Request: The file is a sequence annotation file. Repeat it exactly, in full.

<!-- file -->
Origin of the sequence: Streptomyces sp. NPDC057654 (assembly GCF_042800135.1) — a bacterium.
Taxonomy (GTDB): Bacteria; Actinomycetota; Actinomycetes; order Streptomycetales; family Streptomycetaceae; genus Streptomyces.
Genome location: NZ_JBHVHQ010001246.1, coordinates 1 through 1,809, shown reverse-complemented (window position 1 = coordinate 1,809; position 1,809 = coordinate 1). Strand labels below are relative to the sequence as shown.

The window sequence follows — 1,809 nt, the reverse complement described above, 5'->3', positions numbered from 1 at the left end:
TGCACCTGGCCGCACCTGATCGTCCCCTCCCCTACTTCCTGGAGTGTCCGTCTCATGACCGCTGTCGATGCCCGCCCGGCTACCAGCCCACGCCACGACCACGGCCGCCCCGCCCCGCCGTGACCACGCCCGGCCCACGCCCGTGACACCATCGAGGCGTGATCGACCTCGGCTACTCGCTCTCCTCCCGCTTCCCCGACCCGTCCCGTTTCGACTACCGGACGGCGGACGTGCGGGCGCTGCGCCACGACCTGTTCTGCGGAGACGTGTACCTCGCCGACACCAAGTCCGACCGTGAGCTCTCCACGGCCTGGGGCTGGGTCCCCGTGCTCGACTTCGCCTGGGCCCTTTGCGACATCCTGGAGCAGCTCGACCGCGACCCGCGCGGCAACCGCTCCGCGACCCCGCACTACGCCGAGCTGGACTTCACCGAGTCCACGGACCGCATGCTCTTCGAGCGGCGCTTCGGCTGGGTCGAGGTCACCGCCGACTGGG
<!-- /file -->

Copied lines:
Origin of the sequence: Streptomyces sp. NPDC057654 (assembly GCF_042800135.1) — a bacterium.
Taxonomy (GTDB): Bacteria; Actinomycetota; Actinomycetes; order Streptomycetales; family Streptomycetaceae; genus Streptomyces.
Genome location: NZ_JBHVHQ010001246.1, coordinates 1 through 1,809, shown reverse-complemented (window position 1 = coordinate 1,809; position 1,809 = coordinate 1). Strand labels below are relative to the sequence as shown.

The window sequence follows — 1,809 nt, the reverse complement described above, 5'->3', positions numbered from 1 at the left end:
TGCACCTGGCCGCACCTGATCGTCCCCTCCCCTACTTCCTGGAGTGTCCGTCTCATGACCGCTGTCGATGCCCGCCCGGCTACCAGCCCACGCCACGACCACGGCCGCCCCGCCCCGCCGTGACCACGCCCGGCCCACGCCCGTGACACCATCGAGGCGTGATCGACCTCGGCTACTCGCTCTCCTCCCGCTTCCCCGACCCGTCCCGTTTCGACTACCGGACGGCGGACGTGCGGGCGCTGCGCCACGACCTGTTCTGCGGAGACGTGTACCTCGCCGACACCAAGTCCGACCGTGAGCTCTCCACGGCCTGGGGCTGGGTCCCCGTGCTCGACTTCGCCTGGGCCCTTTGCGACATCCTGGAGCAGCTCGACCGCGACCCGCGCGGCAACCGCTCCGCGACCCCGCACTACGCCGAGCTGGACTTCACCGAGTCCACGGACCGCATGCTCTTCGAGCGGCGCTTCGGCTGGGTCGAGGTCACCGCCGACTGGG